LAS VEGAS — Investigators are looking into whether gunman Stephen Paddock scoped out bigger music festivals in Las Vegas and Chicago — and perhaps Boston's Fenway Park — before setting up his perch in a casino hotel and raining deadly fire on country music fans.

Meanwhile, the National Rifle Association joined the Trump administration and top congressional Republicans Thursday in a swift and surprising embrace of a restriction on Americans' guns, though a narrow one: to regulate the "bump stock" devices the Las Vegas shooter apparently used to horrifically lethal effect.

The gunman booked rooms overlooking the Lollapalooza festival in Chicago in August and the Life Is Beautiful show near the Vegas Strip in late September, according to authorities reconstructing his movements before he undertook the deadliest mass shooting in modern U.S. history.

It was not clear whether he contemplated massacres at those sites.

Investigators looking into Paddock also came across mention of Fenway Park, Boston police Lt. Detective Mike McCarthy said, though he provided no further details.

The details came to light as investigators struggled to figure out why the high-stakes gambler opened fire on a crowd of 22,000 Sunday night from the 32nd floor of the Mandalay Bay hotel casino in Las Vegas. He killed 58 people and injured nearly 500 before taking his own life.

A federal official said authorities are looking into the possibility Paddock planned additional attacks, including a car bombing. The official wasn't authorized to discuss the matter publicly and spoke to The Associated Press on condition of anonymity.

Authorities previously disclosed Paddock had 1,600 rounds of ammunition in his car, along with fertilizer that can be used to make explosives and 50 pounds of Tannerite, a substance used in explosive rifle targets.

Paddock had an arsenal of 23 weapons in his hotel room. A dozen of them included "bump stocks," attachments that can effectively convert semi-automatic rifles into fully automated weapons.

Paddock's girlfriend, Marilou Danley, told FBI agents Wednesday she had not noticed any changes in his mental state or indications he could become violent, the federal official said.

Paddock sent Danley on a trip to her native Philippines before the attack, and she was unaware of his plans and devastated when she learned of the carnage while overseas, she said in a statement.

Investigators combing through his background for clues remain stumped as to his motive.

The profile developed so far is of a "disturbed and dangerous" man who acquired an arsenal over decades, Sheriff Joseph Lombardo said. But investigators have been frustrated to find that he lived a "secret life," Lombardo said, "much of which will never be fully understood."

A former executive casino host at the Atlantis Casino Resort and Spa in Reno said Paddock had a "god complex" and expected quick service without regard to how busy the staff was at the time.

"He liked everybody to think that he was the guy," John Weinreich said. "He didn't boast about anything he had or anything. It was just his demeanor. It was like, 'I'm here. Don't cross me. Don't look at me too long.' "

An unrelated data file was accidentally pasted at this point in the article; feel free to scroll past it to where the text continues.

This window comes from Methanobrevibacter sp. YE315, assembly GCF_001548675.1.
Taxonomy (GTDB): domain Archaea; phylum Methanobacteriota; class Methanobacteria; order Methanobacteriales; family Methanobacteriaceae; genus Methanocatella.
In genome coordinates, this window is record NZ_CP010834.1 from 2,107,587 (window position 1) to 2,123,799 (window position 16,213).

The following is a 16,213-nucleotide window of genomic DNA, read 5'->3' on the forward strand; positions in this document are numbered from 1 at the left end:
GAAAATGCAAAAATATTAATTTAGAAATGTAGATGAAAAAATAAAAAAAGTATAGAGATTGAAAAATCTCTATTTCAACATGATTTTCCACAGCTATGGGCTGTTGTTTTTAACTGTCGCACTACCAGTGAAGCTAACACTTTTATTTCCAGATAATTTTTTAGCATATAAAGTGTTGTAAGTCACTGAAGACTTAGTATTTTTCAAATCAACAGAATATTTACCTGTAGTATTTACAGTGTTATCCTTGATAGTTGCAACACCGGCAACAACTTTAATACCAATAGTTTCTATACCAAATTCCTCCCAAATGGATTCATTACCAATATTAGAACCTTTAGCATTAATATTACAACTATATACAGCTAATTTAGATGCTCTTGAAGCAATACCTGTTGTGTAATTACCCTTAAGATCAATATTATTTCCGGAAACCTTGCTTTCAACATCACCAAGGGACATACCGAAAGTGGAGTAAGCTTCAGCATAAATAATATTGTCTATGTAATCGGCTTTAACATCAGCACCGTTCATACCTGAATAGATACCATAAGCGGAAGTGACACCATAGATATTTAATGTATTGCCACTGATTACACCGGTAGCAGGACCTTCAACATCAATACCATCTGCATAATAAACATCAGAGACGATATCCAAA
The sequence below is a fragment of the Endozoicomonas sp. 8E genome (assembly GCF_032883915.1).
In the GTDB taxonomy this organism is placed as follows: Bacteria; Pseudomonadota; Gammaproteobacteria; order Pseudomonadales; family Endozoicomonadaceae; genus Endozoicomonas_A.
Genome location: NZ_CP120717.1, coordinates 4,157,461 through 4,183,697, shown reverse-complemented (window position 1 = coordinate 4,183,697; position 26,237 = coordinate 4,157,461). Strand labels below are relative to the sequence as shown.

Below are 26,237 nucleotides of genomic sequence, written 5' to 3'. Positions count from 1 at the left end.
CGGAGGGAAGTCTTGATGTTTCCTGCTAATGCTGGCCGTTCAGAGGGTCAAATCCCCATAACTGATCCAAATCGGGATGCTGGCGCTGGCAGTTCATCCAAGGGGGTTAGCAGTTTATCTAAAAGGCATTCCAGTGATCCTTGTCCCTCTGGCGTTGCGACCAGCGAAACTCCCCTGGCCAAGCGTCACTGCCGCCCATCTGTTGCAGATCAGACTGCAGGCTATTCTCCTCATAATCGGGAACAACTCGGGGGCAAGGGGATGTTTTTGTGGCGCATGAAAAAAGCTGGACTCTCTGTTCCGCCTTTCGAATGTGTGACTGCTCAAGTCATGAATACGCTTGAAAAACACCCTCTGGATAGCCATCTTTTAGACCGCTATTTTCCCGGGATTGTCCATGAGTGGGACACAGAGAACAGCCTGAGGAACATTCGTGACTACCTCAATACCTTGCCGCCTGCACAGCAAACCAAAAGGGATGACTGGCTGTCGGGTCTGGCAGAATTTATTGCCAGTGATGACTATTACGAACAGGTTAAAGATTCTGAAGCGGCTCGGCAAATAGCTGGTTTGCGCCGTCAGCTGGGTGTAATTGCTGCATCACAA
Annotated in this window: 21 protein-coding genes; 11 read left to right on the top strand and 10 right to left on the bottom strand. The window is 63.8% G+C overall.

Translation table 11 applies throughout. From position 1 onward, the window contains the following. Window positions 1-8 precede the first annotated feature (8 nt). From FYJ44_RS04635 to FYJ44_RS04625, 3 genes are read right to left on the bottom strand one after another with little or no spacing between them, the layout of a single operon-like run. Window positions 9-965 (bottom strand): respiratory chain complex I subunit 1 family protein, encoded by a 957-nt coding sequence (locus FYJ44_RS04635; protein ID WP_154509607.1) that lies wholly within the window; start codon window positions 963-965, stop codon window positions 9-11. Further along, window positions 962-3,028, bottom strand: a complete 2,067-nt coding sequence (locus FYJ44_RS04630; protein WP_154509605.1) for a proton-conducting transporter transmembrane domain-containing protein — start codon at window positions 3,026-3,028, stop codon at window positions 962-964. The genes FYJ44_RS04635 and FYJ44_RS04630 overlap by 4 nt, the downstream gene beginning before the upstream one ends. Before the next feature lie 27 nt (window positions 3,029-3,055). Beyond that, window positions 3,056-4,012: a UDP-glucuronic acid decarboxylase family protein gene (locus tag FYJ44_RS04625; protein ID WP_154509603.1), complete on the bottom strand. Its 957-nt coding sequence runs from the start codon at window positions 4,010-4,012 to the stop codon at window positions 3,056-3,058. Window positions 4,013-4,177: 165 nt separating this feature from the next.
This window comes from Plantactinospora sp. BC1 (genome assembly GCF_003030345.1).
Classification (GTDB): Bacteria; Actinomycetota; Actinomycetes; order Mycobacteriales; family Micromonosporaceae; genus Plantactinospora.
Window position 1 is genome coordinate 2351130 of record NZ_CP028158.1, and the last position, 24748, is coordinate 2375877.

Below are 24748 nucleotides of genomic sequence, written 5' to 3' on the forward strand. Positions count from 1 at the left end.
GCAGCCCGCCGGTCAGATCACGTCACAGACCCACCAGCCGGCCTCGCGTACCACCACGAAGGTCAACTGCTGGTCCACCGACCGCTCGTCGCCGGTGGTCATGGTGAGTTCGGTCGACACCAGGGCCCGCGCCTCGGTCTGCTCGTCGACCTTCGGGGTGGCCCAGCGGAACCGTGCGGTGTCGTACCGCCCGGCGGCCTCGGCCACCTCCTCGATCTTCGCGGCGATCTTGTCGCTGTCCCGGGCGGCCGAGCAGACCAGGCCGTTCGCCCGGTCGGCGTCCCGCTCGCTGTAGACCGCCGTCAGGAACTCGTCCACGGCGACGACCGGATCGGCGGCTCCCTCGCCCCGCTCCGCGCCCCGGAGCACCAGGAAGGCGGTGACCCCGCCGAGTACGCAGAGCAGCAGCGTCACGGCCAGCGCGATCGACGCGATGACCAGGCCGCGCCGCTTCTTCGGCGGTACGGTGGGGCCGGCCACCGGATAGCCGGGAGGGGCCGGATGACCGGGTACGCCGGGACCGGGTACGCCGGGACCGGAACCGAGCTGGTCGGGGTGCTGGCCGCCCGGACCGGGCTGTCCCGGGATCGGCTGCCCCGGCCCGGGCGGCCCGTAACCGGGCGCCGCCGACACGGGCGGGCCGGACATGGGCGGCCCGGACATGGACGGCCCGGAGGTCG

The bump stock devices, originally intended to help people with disabilities, fit over the stock and grip of a semi-automatic rifle and allow the weapon to fire continuously, about 400 to 800 rounds in a single minute.

Thursday's sudden endorsements of controls came almost simultaneously from the NRA and the White House.

The NRA, which famously opposes virtually any hint of new restrictions, said in a statement: "The National Rifle Association is calling on the Bureau of Alcohol, Tobacco, Firearms and Explosives to immediately review whether these devices comply with federal law. The NRA believes that devices designed to allow semi-automatic rifles to function like fully automatic rifles should be subject to additional regulations."

Moments after, at the White House, press secretary Sarah Huckabee Sanders praised the announcement.

"We welcome that and a conversation on that," Sanders said. "It's something we're very open to."

House Speaker Paul Ryan added his support, as have other top Republicans.

"Obviously we need to look at how we can tighten up the compliance with this law so that fully automatic weapons are banned," the Wisconsin Republican said.

It was a rare concession for all concerned. The nation's largest gun lobby and most Republicans have stood firmly in recent years against stricter gun regulations, even as one mass shooting after another horrified the nation. They blocked background check legislation after the shooting deaths of elementary school children in Connecticut in 2012, and took no action despite intense pressure from Democrats, including a House floor sit-in, after last year's bloodbath at the Pulse nightclub in Orlando, Florida. Even gunfire that left House Majority Whip Steve Scalise near death at a baseball practice earlier this year didn't change the equation.

The weekend before the massacre, Paddock rented a room through Airbnb at the 21-story Ogden condominiums in downtown Las Vegas and stayed there during a music festival below that included Chance the Rapper, Muse, Lorde and Blink-182.

"Reasons that ran through Paddock's mind is unknown, but it was directly at the same time as Life Is Beautiful," the sheriff said.

In early August, Paddock booked a room at Chicago's 21-story Blackstone Hotel that overlooked the park where the Lollapalooza alternative music festival was being held, though there's no evidence he actually stayed there, a law enforcement official said Thursday.

The official was not authorized to discuss the case publicly and spoke on condition of anonymity after being briefed on the investigation.

The hotel confirmed a Stephen Paddock made a reservation but said he never checked in.

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